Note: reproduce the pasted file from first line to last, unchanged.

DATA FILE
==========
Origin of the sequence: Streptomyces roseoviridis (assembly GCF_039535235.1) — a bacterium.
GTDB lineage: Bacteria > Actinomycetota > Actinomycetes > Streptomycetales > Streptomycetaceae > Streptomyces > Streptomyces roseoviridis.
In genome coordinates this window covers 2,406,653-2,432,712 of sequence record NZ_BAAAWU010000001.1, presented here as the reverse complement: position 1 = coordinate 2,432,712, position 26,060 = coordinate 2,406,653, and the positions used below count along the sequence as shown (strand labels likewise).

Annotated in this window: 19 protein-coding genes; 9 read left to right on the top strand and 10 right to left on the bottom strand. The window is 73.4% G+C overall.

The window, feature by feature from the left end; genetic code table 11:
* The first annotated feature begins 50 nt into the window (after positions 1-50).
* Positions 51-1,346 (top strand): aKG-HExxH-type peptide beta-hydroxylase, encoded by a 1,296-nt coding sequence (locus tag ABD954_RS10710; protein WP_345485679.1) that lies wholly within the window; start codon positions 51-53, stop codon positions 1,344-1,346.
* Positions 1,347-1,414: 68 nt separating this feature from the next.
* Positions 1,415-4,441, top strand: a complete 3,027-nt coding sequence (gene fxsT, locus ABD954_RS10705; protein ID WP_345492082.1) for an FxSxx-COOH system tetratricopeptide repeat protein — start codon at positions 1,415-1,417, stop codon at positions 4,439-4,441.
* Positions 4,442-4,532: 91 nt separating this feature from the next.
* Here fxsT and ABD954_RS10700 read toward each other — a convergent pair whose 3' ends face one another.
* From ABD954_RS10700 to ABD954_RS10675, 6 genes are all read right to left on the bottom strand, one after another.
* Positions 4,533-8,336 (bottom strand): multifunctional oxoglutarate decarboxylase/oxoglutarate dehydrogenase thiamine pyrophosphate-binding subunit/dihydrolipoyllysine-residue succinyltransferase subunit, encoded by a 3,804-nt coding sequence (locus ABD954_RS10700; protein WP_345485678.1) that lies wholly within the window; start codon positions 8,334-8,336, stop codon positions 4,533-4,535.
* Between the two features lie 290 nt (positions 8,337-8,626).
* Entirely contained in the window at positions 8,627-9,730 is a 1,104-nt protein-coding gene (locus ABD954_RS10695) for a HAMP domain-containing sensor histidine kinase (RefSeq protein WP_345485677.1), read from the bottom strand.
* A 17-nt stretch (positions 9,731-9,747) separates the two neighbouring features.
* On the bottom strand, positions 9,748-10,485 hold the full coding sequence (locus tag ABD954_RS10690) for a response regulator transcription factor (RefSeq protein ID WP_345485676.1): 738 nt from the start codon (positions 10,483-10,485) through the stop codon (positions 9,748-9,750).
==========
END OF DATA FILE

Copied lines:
Origin of the sequence: Streptomyces roseoviridis (assembly GCF_039535235.1) — a bacterium.
GTDB lineage: Bacteria > Actinomycetota > Actinomycetes > Streptomycetales > Streptomycetaceae > Streptomyces > Streptomyces roseoviridis.
In genome coordinates this window covers 2,406,653-2,432,712 of sequence record NZ_BAAAWU010000001.1, presented here as the reverse complement: position 1 = coordinate 2,432,712, position 26,060 = coordinate 2,406,653, and the positions used below count along the sequence as shown (strand labels likewise).

Annotated in this window: 19 protein-coding genes; 9 read left to right on the top strand and 10 right to left on the bottom strand. The window is 73.4% G+C overall.

The window, feature by feature from the left end; genetic code table 11:
* The first annotated feature begins 50 nt into the window (after positions 1-50).
* Positions 51-1,346 (top strand): aKG-HExxH-type peptide beta-hydroxylase, encoded by a 1,296-nt coding sequence (locus tag ABD954_RS10710; protein WP_345485679.1) that lies wholly within the window; start codon positions 51-53, stop codon positions 1,344-1,346.
* Positions 1,347-1,414: 68 nt separating this feature from the next.
* Positions 1,415-4,441, top strand: a complete 3,027-nt coding sequence (gene fxsT, locus ABD954_RS10705; protein ID WP_345492082.1) for an FxSxx-COOH system tetratricopeptide repeat protein — start codon at positions 1,415-1,417, stop codon at positions 4,439-4,441.
* Positions 4,442-4,532: 91 nt separating this feature from the next.
* Here fxsT and ABD954_RS10700 read toward each other — a convergent pair whose 3' ends face one another.
* From ABD954_RS10700 to ABD954_RS10675, 6 genes are all read right to left on the bottom strand, one after another.
* Positions 4,533-8,336 (bottom strand): multifunctional oxoglutarate decarboxylase/oxoglutarate dehydrogenase thiamine pyrophosphate-binding subunit/dihydrolipoyllysine-residue succinyltransferase subunit, encoded by a 3,804-nt coding sequence (locus ABD954_RS10700; protein WP_345485678.1) that lies wholly within the window; start codon positions 8,334-8,336, stop codon positions 4,533-4,535.
* Between the two features lie 290 nt (positions 8,337-8,626).
* Entirely contained in the window at positions 8,627-9,730 is a 1,104-nt protein-coding gene (locus ABD954_RS10695) for a HAMP domain-containing sensor histidine kinase (RefSeq protein WP_345485677.1), read from the bottom strand.
* A 17-nt stretch (positions 9,731-9,747) separates the two neighbouring features.
* On the bottom strand, positions 9,748-10,485 hold the full coding sequence (locus tag ABD954_RS10690) for a response regulator transcription factor (RefSeq protein ID WP_345485676.1): 738 nt from the start codon (positions 10,483-10,485) through the stop codon (positions 9,748-9,750).